Health officials spoke on Wednesday during a press conference about the rollout of the new Johnson & Johnson vaccine, a new emphasis on certain areas of the state for new doses and even the decision by Texas’ governor to end that state’s mask mandate and capacity restrictions. This came ahead of the state announcing 359 new cases of COVID-19 and thirteen additional deaths related to the disease. Nearly 40 of the new cases, 37, were among inmates of the Lea County Correctional Facility, which has seen hundreds of new cases in the last few days. Department of Health Secretary Tracie Collins said the state received 17,200 doses of the Johnson & Johnson COVID-19 vaccine, but would receive few, if any, vaccines in the coming weeks until the company can manufacture more doses. While she did not have the names of the counties available immediately, she said that the vaccines would be sent to ten counties with low vaccine coverage and high ratings on the CDC’s Social Vulnerability Index.
Gov. Michelle Lujan Grisham and top state health officials had optimistic news related to the state’s COVID-19 response and vaccine distribution, during a remote press conference on Thursday. The press conference came just a day after the state eased restrictions for counties in the yellow and green levels as well as adding another level, turquoise, which would allow even less restrictive COVID rules. Related: State updates ‘Red-to-Green’ framework, including adding a ‘Turquoise’ level
“We are on the road to recovery,” Lujan Grisham said in a press conference on Thursday. “And this is exactly where we deserve to be, given our hard work.”
The state also recently celebrated administering 500,000 doses of COVID-19 vaccine and remains one of the highest performing states in the nation when it comes to administering COVID-19. The average number of daily cases continues to fall, though a health official cautioned that reopening could cause that decrease to slow down.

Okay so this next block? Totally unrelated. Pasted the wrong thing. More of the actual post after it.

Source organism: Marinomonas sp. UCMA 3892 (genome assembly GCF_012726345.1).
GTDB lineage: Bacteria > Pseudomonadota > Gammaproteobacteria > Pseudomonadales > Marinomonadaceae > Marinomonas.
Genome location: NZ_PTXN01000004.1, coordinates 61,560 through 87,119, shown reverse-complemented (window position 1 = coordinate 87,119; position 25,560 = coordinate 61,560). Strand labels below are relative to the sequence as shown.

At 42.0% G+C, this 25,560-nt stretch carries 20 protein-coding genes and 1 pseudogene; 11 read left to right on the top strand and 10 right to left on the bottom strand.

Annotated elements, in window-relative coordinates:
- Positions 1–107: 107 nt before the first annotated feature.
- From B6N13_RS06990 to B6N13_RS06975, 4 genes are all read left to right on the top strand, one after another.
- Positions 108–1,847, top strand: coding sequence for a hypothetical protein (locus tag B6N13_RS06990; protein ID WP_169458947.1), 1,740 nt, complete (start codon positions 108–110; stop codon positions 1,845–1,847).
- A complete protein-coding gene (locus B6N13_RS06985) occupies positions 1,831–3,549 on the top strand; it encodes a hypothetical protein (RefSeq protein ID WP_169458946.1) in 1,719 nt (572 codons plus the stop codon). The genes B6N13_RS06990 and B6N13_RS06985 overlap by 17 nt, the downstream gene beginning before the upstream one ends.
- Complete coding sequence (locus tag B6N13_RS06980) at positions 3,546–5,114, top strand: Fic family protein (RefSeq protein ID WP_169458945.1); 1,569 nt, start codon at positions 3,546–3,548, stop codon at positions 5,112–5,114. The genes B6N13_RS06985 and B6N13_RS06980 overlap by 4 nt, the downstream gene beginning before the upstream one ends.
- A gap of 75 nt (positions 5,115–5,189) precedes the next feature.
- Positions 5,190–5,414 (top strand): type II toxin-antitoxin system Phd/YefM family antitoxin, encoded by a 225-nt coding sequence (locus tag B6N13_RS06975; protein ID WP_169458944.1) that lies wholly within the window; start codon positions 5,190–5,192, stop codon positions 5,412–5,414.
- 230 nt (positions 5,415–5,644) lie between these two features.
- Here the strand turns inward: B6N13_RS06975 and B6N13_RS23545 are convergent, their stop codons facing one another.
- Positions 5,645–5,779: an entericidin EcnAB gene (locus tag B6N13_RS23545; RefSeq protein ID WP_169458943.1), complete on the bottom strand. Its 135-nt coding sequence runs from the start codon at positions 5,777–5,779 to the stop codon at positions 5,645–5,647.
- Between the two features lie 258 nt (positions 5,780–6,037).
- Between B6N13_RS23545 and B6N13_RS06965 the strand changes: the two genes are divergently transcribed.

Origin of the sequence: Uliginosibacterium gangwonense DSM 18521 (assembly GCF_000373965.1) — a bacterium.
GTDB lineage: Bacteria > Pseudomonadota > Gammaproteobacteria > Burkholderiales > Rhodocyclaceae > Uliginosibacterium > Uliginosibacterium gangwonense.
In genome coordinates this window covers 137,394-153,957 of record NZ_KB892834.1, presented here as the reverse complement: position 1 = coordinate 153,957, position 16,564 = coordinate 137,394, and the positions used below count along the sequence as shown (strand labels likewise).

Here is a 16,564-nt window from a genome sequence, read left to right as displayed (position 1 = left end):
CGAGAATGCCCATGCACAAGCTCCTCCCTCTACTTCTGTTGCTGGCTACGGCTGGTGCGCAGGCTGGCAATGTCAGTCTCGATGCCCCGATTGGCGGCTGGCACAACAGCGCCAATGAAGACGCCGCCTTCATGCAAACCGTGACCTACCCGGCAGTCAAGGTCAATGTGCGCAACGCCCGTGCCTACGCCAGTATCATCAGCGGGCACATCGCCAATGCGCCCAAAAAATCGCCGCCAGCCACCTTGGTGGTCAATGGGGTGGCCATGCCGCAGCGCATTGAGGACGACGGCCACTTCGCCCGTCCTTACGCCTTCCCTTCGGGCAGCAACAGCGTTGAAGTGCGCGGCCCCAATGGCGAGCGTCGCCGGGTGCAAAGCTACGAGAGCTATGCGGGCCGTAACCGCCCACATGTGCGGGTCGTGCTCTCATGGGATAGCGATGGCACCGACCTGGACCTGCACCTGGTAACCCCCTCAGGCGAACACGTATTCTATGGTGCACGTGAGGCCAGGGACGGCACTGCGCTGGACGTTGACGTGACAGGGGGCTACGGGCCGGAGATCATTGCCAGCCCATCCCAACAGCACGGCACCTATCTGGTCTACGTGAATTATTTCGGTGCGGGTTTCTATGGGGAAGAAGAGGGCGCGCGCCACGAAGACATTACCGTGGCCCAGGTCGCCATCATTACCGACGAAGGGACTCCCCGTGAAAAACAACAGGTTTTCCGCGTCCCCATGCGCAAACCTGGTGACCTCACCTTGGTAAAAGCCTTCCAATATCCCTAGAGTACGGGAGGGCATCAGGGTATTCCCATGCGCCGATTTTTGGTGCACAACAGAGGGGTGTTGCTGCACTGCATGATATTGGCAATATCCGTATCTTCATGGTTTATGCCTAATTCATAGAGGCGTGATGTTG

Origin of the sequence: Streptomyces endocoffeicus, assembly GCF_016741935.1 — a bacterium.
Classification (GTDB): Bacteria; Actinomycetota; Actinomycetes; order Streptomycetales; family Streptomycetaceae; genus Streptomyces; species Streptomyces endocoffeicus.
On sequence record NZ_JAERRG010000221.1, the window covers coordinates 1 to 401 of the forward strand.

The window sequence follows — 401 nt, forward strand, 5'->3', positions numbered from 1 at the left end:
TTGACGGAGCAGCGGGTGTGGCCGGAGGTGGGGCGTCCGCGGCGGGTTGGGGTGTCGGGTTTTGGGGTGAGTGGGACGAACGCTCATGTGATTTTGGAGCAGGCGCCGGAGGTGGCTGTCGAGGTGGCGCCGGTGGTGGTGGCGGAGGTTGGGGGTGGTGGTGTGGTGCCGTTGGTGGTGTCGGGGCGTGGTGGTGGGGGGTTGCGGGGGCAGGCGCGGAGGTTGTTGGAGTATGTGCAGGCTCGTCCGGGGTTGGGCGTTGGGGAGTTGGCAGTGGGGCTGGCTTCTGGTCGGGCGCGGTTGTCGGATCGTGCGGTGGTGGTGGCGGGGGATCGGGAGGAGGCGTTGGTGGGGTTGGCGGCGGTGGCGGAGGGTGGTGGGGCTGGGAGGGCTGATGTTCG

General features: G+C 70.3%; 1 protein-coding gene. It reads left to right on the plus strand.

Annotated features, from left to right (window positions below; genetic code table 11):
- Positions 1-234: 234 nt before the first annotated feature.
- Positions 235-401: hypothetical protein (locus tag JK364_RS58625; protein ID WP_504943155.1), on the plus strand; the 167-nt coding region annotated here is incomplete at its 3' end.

Gov. Michelle Lujan Grisham said Friday she would veto legislation that would curb the power of the executive branch over extending public health orders. “In their current context, yes,” she said when asked whether she would veto such a bill. That’s not to say governors should be “omnipotent,” Lujan Grisham. “That’s why you have three branches of government. That’s why you have elections.
State health officials continued to express optimism over the trend of COVID-19 and vaccinations in the state, announcing that the state had administered over 450,000 doses of COVID-19 vaccine as of Wednesday, including nearly 145,000 who have received both doses of either the Pfizer or Moderna vaccine. The vaccination rate of 7 percent, Department of Health Secretary-designate Dr. Tracie Collins said, was the third-highest of any state in the country. It is also double the state’s rate from two weeks ago. “We’re focusing on vulnerable populations and communities moving forward,” Collins said. The state is still vaccinating those in the 1A and first two subphases of 1B groups, with an emphasis on those in 1A.
COVID-19 related restrictions will be eased in many parts of the state, as the number of cases continues to drop, with more than half of all counties improving out of the “red” level of restrictions. Additionally, the state announced that it would no longer require a self-quarantine for those who visit New Mexico from “high-risk” states, but will still strongly advise those who arrive from states with a five percent positivity rate or a positive test rate of over 80 people per 1 million residents. Gov. Michelle Lujan Grisham and two cabinet officials spoke about the positive news in a press conference on Wednesday. “It’s always more fun to do these press conferences when the news is good and the news remains good,” state Human Services Department Secretary Dr. David Scrase said. “I’m very excited about our progress, you should be too,” Lujan Grisham said.